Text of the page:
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Religion in the Philippines

Religion plays a vital role in the lives of many Filipinos.

Table of contents
1 Animism
2 Buddhism
3 Christianity
4 Islam


Animism, for lack of better terminology, is the indigenous spiritual tradition practised by pre-colonial Filipinos. It is a set of belief and cultural mores anchored in the idea that the world is inhabited by spirits and supernatural beings, both good and bad, and that respect be accorded to them through ritual. Some worship specific deities. Variations of animistic practices occur in different ethnic groups.Magic, chants and prayers are often key features. Its practitioners were highly respected (and some feared) in the community, as they were healers, midwives, shamans, witches and warlocks, priestesses, tribal historians and wizened elders that provided the spiritual and traditional life of the community.

In general, the spiritual and economic leadership in many pre-colonial Filipino ethnic groups was provided by women, as oppose to the political and military leadership accorded to men. Spanish occupiers during the 16th century arrived in the Philippines noting about warrior priestesses leading tribal spiritual affairs. Many were condemned as pagan heretics. These matriarchal tendencies run deep in Filipino society and can be seen in the strong leadership roles modern Filipino women are assuming in business, politics, academia, the arts and in religious institutions.

Folk religion remains a deep source of comfort, belief and cultural pride among many Filipinos. Nominally animists constitute about one percent of the population. But animism's influence pervade daily life and practice of the colonial religions that took root in the Philippines. Elements of folk belief melded with Christian and Islamic practices to give a unique perspective on these religions.


Buddhism in the Philippines gained foothold with the rise of the Buddhist Srivijaya empire in Malaysia in the 7th century and lasted until their decline in the 13th century. Centered in Palembang, Sumatra, active trading by Chinese and Indian merchants with native tribes brought Buddhist knowledge and iconography to the country. Archeaological finds in the Philippines unearthed priceless Buddhist statues and other artifacts dating to this era. Linguistic influence also left its indelible mark, with Buddhist concepts such as dukkha (suffering) and bodhi (knowledge) entering everyday speech.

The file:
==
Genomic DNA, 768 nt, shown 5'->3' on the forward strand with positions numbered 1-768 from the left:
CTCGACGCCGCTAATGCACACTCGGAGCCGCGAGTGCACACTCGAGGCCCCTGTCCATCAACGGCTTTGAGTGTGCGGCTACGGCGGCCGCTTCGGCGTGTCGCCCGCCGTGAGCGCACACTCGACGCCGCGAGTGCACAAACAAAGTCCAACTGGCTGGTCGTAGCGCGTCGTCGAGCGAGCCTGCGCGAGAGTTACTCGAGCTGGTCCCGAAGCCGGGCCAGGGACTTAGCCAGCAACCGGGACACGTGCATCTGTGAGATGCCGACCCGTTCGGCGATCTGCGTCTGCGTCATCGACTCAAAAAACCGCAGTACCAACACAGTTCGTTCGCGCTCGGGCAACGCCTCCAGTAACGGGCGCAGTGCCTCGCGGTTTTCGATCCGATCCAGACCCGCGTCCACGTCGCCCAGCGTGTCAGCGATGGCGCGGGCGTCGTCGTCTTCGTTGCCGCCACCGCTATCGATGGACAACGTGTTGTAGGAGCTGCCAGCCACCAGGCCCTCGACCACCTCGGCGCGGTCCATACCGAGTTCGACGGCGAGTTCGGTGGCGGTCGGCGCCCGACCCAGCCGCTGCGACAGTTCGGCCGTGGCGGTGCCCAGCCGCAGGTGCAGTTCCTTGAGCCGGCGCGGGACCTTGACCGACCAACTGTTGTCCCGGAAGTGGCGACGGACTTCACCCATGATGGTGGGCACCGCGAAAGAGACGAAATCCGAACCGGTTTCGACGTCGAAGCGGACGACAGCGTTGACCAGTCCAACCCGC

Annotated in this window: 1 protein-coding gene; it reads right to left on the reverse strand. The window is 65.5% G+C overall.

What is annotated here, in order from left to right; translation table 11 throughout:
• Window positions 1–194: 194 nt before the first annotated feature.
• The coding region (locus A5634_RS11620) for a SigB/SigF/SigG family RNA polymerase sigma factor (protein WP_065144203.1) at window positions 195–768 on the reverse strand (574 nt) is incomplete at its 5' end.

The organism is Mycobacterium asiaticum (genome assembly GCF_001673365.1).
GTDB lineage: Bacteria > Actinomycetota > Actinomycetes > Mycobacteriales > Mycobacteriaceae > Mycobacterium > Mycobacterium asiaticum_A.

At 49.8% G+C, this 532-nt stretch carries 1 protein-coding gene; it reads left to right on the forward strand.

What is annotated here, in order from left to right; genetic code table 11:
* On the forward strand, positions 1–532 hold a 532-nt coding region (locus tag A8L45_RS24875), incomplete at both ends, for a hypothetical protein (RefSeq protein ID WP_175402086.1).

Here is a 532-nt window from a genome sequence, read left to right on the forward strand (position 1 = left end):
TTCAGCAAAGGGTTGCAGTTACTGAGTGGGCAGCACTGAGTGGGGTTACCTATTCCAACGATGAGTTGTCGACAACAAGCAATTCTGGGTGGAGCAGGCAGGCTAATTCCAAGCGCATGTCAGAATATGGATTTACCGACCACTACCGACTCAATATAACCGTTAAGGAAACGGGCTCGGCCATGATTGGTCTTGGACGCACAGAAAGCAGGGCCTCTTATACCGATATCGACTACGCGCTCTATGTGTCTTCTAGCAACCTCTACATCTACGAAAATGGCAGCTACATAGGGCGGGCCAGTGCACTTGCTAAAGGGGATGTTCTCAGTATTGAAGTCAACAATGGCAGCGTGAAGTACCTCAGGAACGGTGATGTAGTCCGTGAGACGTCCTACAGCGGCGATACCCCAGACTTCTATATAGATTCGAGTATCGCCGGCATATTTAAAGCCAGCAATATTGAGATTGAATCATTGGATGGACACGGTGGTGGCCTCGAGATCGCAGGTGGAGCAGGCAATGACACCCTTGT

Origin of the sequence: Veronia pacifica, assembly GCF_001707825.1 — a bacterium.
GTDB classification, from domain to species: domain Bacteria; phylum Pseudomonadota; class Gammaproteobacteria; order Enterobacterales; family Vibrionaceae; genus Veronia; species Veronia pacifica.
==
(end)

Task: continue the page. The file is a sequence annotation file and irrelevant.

The Buddhist community in the Philippines today makes up about two percent of the population. All the major schools are represented, but they are predominantly of the Mahayana sect, as it is practised mainly by the Chinese and Filipino-Chinese community, and by Vietnamese refugees that settled in the country. Buddhism, however, is growing in other sectors, with the arrival of other schools from Japan (see Nichiren), Thailand and Sri Lanka (see Theravada) and Tibet (see Vajrayana).


Christianity arrived in the Philippines with the landing of Ferdinand Magellan in 1521. In the late 16th century, soldiers and missionaries firmly planted the seeds of conversion when they officially claimed the archipelago for Spain and named it after their king. Colonial occupation of the country for four centuries by Catholic Spain and Protestant America made the Philippines the only predominantly Christian nation in Asia, with approximately 90% of the population professing the Christian faith.

Roman Catholicism

Missionaries from different orders, primarily Augustinian, Dominican and Jesuits, fanned out across the islands during the Spanish conquest of the Philippines.

Catholicism in the Philippines is unique for the syncretic blend of Christian and indigenous elements to the religion (sometimes referred to as Folk Christianity). There is also a deep Marian tradition in Filipino Catholicism, with the figure of the Virgin Mary often more central to and more venerated in the faith than Jesus, a possible expression of pre-colonial spirituality and culture, with women and mothers being important to tribal affairs.

Other Denominations

Protestantism arrived in the Philippines with the coming of the Americans at the turn of the 20th century. In 1898, Spain lost the Philippines to the United States. After a bitter fight for independence against its new occupiers, Filipinos surrendered and were again colonized. The arrival of Protestant missionaries soon followed.

(Note: Not all of the listed denominations above belong to the Protestant tradition. Some, like Mormons and Jehovah's Witnesses, are sometimes not considered Christian or belonging to the Christian mold due to vagaries in their belief systems. For all purposes, these are all Christian groups with considerable number of followers in the Philippines.)


Islam reached the Philippines in the 14th century with the arrival of merchants and missionaries from the Arabian peninsula and from India. Filipino Muslims make up about five percent of the population and are concentrated in the southern island of Mindanao. The Bangsamoro or Muslim Nation, a term used to define the disparate ethnic groups that profess Islam in the Philippines as their religion, have been fighting the most protracted war of independence in world history. These include the Tausugs and the Maranaos. The Islamic separatist movement in the Philippines had been and is being waged for almost five centuries -- against the Spanish, the Americans, the Japanese and the predominantly Christian Filipinos of today's independent republic. Filipino Muslims follow the Sunni tradition.